A recent post from Echidne of the Snakes discussed a study on women’s fertility. She expressed annoyance at the number of women’s health articles warning about the dire consequences of letting your biological clock tick too long and ending up infertile, and how you never seem to see similar articles about men, even though their fertility also decreases with age.
Although a salient point, I didn’t pay much attention to the post, never having been a big reader of women’s health articles. Anyway, there are bigger bones to pick on that topic (getting a great beach body isn’t a health issue, people).
But recently I took an online health survey provided by Jordan’s work, the sort that gives you a small discount on your health insurance based, I guess, on the assumption that you are not lying. Most of the questions were the diet-exercise-and-family-history things you’d expect, but I was puzzled when it asked me if I was taking folic acid supplements. In the first place, it seemed presumptuous that the survey would punish me for not taking supplements when I could be getting it from vegetables the way nature intended, but mostly I couldn’t figure out why the survey would single out that particular one out of all the essential vitamins and minerals. I forget whether there was a separate question about taking multivitamins; it’s odd either way. For the record, regular multivitamins contain folic acid.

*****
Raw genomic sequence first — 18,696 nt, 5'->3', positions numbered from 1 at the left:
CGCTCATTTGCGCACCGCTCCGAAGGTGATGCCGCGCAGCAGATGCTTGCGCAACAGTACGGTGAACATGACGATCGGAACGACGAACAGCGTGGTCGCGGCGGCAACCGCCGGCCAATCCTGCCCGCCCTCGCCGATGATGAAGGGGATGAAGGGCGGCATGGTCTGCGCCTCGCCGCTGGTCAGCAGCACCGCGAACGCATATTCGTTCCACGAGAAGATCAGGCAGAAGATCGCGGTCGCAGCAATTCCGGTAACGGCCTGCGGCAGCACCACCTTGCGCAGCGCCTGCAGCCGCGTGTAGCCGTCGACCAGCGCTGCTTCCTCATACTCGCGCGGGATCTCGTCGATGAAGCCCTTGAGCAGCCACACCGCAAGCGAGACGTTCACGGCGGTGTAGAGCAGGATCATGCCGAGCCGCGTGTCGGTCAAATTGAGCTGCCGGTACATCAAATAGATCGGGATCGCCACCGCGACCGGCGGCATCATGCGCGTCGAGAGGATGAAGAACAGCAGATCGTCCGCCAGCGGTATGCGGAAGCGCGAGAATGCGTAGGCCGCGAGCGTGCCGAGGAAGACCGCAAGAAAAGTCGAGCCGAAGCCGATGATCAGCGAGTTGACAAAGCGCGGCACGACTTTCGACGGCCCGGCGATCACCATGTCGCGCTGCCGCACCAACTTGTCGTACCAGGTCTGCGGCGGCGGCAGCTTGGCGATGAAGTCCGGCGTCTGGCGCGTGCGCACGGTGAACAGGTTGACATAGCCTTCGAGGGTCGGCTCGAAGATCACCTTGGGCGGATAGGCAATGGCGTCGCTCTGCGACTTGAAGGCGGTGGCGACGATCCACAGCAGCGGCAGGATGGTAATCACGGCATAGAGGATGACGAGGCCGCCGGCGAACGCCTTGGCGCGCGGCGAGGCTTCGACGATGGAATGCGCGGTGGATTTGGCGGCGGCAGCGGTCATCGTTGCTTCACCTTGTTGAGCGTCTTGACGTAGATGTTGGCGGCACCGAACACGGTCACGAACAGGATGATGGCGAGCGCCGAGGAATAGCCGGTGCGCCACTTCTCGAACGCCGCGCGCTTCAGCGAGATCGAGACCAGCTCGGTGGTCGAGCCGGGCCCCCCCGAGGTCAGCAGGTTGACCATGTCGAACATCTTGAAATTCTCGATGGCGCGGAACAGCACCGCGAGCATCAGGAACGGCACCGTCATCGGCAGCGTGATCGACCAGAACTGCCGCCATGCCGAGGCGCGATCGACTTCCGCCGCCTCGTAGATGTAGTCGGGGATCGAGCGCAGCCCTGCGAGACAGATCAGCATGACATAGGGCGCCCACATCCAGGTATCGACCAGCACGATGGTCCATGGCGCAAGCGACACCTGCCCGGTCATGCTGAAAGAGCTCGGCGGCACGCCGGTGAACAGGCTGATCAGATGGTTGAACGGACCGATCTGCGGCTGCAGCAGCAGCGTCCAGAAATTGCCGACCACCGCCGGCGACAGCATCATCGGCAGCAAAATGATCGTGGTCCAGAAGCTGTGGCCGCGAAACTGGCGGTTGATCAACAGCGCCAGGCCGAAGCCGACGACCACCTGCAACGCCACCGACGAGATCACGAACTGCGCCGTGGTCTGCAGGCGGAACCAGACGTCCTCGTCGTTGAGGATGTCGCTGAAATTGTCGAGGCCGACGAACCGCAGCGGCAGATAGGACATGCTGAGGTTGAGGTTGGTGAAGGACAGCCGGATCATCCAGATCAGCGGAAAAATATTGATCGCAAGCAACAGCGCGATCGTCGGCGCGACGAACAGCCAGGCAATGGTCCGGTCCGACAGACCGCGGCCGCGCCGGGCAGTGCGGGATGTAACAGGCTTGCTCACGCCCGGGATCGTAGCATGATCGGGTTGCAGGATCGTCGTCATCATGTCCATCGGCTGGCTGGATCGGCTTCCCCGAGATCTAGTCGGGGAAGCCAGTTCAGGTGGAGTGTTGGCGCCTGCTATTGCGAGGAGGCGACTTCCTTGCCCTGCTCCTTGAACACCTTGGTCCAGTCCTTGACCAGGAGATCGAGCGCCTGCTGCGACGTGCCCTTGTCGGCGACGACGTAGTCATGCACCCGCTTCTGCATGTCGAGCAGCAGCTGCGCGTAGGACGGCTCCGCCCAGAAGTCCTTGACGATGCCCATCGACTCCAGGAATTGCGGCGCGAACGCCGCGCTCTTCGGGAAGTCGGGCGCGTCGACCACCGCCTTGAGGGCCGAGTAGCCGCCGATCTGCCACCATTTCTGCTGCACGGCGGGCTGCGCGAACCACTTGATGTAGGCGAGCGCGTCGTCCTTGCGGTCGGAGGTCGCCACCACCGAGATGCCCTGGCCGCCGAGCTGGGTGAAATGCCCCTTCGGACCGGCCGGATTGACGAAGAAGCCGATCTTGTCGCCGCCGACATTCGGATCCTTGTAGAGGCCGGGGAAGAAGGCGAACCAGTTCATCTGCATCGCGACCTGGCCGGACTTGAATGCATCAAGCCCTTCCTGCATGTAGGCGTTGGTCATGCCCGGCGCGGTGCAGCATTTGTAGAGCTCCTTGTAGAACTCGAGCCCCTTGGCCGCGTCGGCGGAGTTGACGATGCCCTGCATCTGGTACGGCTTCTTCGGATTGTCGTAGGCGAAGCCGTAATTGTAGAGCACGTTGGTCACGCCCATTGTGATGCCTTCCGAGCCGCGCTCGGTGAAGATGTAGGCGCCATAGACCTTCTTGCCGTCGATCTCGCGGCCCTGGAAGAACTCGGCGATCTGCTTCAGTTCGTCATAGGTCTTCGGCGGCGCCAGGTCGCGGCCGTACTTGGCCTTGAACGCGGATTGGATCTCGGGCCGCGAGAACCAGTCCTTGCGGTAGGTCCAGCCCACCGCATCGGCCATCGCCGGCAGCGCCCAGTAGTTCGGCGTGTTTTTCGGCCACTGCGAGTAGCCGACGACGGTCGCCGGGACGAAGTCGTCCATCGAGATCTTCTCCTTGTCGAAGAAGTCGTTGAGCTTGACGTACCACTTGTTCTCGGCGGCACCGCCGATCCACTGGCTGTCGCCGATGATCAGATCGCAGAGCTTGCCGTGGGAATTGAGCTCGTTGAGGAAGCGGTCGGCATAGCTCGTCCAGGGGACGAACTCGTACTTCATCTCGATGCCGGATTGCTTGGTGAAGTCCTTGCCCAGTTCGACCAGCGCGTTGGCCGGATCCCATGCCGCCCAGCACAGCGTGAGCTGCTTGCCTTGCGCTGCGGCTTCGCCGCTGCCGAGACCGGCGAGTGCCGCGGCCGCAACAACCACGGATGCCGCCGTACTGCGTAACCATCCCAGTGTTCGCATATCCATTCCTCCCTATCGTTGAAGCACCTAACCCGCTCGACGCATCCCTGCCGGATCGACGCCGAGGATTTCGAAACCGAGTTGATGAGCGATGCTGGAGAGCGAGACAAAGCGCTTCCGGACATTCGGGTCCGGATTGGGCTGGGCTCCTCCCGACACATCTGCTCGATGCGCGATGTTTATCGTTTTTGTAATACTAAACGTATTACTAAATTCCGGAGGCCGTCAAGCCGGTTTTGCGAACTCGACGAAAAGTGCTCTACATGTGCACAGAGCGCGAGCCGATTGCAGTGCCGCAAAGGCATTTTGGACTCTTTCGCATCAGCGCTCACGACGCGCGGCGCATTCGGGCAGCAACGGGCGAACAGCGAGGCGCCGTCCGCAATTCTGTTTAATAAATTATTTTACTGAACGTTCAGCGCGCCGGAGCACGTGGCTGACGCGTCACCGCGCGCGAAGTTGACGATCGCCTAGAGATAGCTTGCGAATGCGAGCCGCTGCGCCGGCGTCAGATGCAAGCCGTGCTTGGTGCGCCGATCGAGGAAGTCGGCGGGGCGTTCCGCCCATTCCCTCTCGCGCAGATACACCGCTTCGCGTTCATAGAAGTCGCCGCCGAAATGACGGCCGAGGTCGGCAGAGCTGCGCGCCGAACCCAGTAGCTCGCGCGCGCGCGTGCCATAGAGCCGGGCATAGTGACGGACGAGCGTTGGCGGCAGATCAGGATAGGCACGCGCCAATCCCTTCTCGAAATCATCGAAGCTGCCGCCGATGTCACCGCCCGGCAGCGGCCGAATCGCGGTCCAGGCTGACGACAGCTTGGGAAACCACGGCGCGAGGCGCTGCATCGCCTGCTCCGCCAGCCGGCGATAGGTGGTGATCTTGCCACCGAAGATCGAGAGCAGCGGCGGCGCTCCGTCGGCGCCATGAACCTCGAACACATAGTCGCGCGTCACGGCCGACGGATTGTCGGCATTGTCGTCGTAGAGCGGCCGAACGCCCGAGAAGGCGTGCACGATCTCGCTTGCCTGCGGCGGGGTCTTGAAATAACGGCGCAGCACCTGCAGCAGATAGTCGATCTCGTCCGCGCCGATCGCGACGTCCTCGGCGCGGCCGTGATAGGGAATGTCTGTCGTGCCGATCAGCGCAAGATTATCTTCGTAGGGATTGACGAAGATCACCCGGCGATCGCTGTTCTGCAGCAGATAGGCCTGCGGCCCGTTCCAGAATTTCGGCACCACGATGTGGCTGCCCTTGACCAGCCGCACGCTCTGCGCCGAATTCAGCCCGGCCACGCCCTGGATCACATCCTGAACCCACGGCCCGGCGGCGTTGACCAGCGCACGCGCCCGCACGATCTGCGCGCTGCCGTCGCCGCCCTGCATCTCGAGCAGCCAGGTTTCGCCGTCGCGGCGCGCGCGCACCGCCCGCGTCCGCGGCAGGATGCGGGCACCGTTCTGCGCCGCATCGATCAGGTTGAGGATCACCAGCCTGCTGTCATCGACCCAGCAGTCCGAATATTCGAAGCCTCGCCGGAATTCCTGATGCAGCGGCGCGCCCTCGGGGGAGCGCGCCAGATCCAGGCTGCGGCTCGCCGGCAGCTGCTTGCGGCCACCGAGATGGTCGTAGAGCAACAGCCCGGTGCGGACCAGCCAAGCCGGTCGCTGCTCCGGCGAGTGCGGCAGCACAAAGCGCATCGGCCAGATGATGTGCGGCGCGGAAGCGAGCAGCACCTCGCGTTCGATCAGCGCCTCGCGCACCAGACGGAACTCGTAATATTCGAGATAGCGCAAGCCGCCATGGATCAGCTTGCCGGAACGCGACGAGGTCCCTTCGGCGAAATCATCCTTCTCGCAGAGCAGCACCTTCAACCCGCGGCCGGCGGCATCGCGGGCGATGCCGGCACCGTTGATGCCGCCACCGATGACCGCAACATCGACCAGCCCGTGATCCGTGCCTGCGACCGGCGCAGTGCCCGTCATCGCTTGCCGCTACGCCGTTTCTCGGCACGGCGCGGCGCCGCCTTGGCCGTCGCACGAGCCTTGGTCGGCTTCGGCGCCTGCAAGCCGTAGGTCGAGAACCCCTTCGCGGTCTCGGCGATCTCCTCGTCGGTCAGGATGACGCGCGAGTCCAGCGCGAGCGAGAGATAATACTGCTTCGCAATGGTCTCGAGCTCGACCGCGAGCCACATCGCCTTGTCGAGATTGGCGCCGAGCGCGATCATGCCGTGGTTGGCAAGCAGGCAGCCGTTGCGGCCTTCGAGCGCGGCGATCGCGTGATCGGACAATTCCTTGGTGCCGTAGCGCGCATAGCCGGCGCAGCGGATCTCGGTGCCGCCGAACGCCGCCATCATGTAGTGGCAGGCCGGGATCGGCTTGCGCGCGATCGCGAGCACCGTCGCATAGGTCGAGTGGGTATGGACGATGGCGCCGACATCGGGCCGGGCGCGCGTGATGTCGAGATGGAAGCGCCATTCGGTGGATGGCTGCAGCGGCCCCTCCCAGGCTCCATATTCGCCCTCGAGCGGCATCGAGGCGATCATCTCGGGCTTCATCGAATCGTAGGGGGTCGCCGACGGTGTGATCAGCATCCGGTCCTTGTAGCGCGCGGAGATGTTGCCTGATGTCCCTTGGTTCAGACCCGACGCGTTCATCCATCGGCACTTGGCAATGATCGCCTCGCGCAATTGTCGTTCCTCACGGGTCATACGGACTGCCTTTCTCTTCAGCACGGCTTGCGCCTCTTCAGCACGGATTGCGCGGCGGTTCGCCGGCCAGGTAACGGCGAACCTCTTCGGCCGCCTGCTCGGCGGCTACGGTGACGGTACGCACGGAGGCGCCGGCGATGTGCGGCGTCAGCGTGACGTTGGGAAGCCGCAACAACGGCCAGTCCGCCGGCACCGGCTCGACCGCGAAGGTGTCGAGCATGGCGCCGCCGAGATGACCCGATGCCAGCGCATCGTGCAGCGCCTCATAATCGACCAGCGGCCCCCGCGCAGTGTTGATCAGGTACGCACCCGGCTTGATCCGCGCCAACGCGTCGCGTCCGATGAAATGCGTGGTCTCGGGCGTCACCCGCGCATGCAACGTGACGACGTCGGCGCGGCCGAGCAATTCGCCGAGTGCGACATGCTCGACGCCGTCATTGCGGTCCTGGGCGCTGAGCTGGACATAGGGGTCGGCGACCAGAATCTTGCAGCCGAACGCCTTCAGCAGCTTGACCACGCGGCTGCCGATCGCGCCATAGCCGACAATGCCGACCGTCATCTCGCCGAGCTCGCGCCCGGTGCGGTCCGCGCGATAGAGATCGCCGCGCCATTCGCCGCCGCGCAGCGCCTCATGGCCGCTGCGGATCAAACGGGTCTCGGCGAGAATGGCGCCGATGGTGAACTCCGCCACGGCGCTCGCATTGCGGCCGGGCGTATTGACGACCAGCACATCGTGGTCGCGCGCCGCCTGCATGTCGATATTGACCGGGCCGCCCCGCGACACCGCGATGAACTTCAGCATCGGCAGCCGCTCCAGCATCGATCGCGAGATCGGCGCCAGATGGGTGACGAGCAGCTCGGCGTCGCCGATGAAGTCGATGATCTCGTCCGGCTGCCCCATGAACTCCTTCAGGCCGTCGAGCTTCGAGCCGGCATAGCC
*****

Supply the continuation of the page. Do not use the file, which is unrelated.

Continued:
Upon completing the survey, I discovered that I had, indeed, been penalized for not taking folic acid, and I learned why. Folic acid is important to the first stages of fetal development. If I was pregnant, I would want to be taking it. I hadn’t known that, lacking a reason to buff up on my pregnancy knowledge. Setting aside the detail that this affects the baby’s health, not my health, it’s a good recommendation for someone trying to get pregnant.
Of course, whatever my fortune said, I’m not pregnant. Nor am I trying to get pregnant. I’m actively avoiding getting pregnant. I’m taking birth control. The odds that I am pregnant are very, very low, low enough that I believe I should be granted the luxury of not worrying about it. Should I have to keep in top athletic shape in case I happen to need to run for my life? Should I carry around an AED in case I happen to have a heart attack? Come to think of it, should I be forbidden from taking the pill because, if I did get pregnant, it could be harmful to the baby?
Not according to that survey. Indeed, its other evaluations were reasonable and I measured up well, even though I’m no paragon of health. But apparently if you’re an 18-to-30-year-old female, it’s your job to constantly be prepared to get pregnant at any moment. I find that irksome. Don’t get me wrong–getting pregnant would not be the end of the world or anything, and if that happened, I would dutifully take folic acid except that I already get it from multivitamins, so it’s moot. But there’s an underlying implication there that all young women are latent baby factories.
Pregnancy is treated as a disproportionately important issue in women’s health, even among women who are trying to avoid getting pregnant. It’s one of those subtle problems that you could never take steps to correct, but remains as one of those reminders that women still get treated differently.
Pictures from Wikimedia Commons.